Honest Money

Gold is Wealth Hiding in Oil

Freegold and the Regression Theorem

Posted by Ivo Cerckel on August 7th, 2012

This is an edited version of the paper (*) I presented at the
Shanghai Austrian Economics Summit
held 20-23 July 2012
at DoubleTree by Hilton, in Huaqiao/Kunshan, China

Confucius’s philosophy was like Socrates’s compiled and written down by his followers.
“Tzu Kung asked: ‘Is there any one word that can serve as a principle for the conduct of life?’; Kong Zi (Confucius) said: ‘Perhaps the word ‘reciprocity’ ; Do not do to others what you would not want others to do to you’”. (1)

Many philosophical systems and religions on this planet endorse this ethical principle of treating others as you want to be treated, which they call the “Golden Rule”, to summarise their ethical teachings.

This Golden Rule presupposes that there is such thing as human nature and on this assumption Confucius tried to build his moral imperative. (2)

Just like there is human nature, so there is monetary nature.

Article 130 of the 1999 Contract Law of the People’s Republic of China (PRC) provides that a sales contract is a contract whereby the seller transfers title to the subject matter to the buyer, who pays the price.

When the seller gives a subject matter of value, is the buyer reciprocating this gift if he’s paying the seller with something, in this case a paper subject-matter, of no value? Is the buyer in that case not rather doing what the Golden Rule prohibits, i.e., doing to the seller what he – as buyer – would not want the seller to do to him, i.e., giving nothing in exchange for something?

Keep in mind that for the Austrians, value is not a property of things, like their size or weight. That different people value different goods differently at different times and places. And that the Austrians therefore argue that value exists only in the minds of the individuals concerned. (3)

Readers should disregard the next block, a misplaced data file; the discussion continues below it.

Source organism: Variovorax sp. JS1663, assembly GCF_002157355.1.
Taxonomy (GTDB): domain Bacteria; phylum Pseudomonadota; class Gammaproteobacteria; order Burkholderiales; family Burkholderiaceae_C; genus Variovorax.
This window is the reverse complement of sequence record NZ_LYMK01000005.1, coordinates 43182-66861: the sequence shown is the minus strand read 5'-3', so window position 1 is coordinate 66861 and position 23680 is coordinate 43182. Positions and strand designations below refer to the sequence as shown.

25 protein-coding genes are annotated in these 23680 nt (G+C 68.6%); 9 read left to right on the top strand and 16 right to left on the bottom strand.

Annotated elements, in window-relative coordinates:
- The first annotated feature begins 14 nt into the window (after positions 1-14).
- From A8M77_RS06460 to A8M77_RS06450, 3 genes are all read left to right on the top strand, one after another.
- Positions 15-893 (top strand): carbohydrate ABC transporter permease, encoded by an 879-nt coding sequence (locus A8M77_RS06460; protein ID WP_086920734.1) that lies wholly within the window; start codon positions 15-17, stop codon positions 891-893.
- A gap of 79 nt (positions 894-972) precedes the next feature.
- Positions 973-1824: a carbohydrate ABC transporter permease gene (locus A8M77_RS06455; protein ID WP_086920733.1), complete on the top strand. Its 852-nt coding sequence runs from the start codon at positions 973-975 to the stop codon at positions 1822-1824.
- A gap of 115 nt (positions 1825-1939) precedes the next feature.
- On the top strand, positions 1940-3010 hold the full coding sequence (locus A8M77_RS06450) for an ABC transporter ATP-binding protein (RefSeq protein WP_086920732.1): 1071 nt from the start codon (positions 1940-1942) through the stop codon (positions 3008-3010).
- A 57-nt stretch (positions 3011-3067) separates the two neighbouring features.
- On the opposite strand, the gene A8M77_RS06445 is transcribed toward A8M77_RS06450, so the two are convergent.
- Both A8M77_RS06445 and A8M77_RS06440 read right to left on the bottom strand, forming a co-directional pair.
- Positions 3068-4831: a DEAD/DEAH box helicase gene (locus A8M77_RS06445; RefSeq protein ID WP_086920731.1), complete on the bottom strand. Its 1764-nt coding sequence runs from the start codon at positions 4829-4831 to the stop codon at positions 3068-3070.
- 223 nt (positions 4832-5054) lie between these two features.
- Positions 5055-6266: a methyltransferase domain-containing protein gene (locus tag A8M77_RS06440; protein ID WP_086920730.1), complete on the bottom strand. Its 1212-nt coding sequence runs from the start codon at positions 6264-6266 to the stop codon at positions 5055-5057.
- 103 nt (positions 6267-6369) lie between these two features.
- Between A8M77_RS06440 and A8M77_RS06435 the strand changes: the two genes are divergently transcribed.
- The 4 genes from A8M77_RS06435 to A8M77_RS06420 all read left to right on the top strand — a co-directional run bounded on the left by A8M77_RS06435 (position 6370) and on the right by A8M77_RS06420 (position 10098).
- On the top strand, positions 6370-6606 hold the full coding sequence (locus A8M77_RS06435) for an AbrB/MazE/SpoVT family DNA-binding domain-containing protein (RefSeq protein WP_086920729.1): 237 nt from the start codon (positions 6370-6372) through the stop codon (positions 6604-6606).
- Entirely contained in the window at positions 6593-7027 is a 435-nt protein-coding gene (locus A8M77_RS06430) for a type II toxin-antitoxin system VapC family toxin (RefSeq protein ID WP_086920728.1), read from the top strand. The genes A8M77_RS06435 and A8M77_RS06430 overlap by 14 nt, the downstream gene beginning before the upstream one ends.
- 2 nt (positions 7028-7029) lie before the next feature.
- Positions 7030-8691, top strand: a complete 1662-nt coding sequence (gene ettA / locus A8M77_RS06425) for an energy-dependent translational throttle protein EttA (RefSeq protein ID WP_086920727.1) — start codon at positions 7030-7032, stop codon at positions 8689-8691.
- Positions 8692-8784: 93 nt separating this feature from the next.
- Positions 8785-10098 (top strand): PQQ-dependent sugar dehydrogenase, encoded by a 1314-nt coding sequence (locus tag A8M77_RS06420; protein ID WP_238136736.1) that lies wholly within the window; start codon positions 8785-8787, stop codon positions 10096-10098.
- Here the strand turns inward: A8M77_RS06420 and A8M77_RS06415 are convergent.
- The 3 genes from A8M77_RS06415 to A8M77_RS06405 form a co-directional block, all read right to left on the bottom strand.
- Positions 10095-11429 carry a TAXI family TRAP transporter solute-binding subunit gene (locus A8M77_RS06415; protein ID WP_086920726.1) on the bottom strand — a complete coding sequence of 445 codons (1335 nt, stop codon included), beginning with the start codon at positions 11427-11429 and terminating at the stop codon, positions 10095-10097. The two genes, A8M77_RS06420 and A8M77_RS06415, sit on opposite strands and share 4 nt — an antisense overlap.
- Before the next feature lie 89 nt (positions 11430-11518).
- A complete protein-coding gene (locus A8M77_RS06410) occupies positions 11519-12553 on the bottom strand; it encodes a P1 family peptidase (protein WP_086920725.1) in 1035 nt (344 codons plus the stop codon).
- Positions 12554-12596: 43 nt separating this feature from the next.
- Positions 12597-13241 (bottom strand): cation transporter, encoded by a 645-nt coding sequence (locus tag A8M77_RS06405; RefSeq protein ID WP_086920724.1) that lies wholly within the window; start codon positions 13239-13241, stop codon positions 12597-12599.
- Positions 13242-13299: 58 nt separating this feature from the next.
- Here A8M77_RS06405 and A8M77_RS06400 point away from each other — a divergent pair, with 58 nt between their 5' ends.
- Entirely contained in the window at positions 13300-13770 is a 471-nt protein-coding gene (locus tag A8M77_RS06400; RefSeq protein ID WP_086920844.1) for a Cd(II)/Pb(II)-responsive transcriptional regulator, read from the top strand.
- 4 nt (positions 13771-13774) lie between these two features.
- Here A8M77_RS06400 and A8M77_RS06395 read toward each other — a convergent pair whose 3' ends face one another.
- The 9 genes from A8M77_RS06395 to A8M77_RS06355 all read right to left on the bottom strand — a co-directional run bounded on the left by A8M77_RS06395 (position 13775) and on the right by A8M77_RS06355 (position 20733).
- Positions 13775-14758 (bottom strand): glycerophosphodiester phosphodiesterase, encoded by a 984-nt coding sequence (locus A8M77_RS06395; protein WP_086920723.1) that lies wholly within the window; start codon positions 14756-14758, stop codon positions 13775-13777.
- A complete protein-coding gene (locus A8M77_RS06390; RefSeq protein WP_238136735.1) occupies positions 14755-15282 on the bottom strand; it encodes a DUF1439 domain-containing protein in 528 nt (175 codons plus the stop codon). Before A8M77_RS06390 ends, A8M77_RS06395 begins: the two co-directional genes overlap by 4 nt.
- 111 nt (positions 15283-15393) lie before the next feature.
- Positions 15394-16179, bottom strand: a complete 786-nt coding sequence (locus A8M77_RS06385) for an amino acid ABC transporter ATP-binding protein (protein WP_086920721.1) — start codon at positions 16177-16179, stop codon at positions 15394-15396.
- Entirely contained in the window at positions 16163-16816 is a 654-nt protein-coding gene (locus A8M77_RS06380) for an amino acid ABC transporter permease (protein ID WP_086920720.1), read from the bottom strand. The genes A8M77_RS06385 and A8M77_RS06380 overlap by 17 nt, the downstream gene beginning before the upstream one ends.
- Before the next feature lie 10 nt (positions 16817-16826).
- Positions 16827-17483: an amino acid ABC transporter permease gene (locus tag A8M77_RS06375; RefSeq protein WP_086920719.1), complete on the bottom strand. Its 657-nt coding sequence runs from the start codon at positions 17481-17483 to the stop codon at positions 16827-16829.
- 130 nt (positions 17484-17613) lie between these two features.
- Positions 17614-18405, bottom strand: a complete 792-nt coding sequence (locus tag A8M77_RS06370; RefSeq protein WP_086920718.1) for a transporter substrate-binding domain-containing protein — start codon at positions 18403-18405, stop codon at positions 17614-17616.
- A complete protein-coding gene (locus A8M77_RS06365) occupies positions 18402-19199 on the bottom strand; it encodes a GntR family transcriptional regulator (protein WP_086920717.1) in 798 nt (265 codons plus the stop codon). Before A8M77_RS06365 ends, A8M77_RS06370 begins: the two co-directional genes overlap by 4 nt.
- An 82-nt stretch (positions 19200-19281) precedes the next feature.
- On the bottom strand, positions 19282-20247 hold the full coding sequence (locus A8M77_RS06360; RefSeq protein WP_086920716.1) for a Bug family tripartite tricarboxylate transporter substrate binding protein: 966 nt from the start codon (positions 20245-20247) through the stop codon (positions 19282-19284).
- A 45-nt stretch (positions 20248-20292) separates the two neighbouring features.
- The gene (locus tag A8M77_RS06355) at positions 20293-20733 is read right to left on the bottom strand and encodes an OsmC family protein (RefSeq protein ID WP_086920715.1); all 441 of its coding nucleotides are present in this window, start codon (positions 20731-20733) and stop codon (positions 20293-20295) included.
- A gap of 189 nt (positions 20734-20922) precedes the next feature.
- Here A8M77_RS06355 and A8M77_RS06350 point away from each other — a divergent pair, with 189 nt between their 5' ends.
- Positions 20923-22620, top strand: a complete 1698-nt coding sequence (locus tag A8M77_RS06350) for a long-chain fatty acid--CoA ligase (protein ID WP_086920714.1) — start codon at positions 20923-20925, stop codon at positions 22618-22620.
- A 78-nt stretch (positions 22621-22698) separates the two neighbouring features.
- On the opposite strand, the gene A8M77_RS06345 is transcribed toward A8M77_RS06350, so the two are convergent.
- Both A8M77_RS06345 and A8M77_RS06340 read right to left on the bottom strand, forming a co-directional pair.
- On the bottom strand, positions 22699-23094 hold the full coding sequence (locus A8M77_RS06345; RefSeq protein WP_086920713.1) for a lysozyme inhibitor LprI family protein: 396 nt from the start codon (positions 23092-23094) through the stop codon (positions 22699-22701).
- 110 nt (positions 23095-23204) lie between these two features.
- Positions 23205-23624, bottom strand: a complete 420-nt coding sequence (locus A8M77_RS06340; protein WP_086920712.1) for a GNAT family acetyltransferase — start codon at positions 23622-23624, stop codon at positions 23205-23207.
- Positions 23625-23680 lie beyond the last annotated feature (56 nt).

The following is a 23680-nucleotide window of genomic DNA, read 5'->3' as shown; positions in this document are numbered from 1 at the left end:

To prevent one party giving nothing for something, money must have an anchor, an anchor in reality, not in the mind. Not a nominal anchor, not an anchor in name only. Money cannot be itself the anchor if it has no reality. Money cannot be itself the anchor if it exists only in the (digital) mind. The reason why money needs an anchor is not to evoke, not to bring into the mind, the gold standard, but to anchor money by providing for a Wealth Asset that stands Beside Money, yet has no modern label or official connection to money, hereafter a WABM.

Calling this process “anchoring” relates to the way that ships down anchor to keep themselves in a specific place to avoid drifting way.


Gold is the original and proper standard in monetary affairs. An harmonious economy must however function with money certificates.

Such certificates originated when people offered and accepted warehouse certificates for certain amounts of precious metals rather than having to physically carry around large quantities of gold and silver to pay their debts. Because each warehouse certificate was a claim to a specific piece of the metal, they were perfect substitutes for money. (4)

The old gold-standard could not change human nature which dictates that no ruler can withstand the pressure to print more certificates than he has gold in reserve, i.e., not only issuing warehouse certificates but also issuing fiduciary media, also issuing certificates for which no gold is available in the warehouse.

One of the principles which the Austrians recognise is that money is not an institution (not the institution for debt settlement), but a good readily acceptable in exchange by everyone in a given geographical area and that money is sought for the purpose of being re-exchanged. (5) For the Austrians, money is a medium which makes exchange possible, not a medium to settle debts.

The last remnant of the gold standard disappeared on 15 August 1971 when USA president Nixon broke the 1944 Bretton Woods Agreement. This Agreement, which established the International Monetary Fund (IMF), said that the IMF’s only task was to maintain the Agreement. As the Agreement did no longer exist, the IMF should have been repealed in August 1971.

The Bretton Woods Agreement linked the US dollar at fixed parity to the price of gold and all other currencies to the said dollar. On 15 August 1971, Nixon broke the Agreement. Since then, the value of the US dollar is determined by … nothing. The USA of course never (dare to make explicit that it) severed the link of the US dollar to gold. Nay, after making sure that article IV, section 2, (b), of the IMF Articles of Agreement does prohibit members from linking their currencies to gold, the USA managed to give new tasks to the IMF so that it could be kept in existence.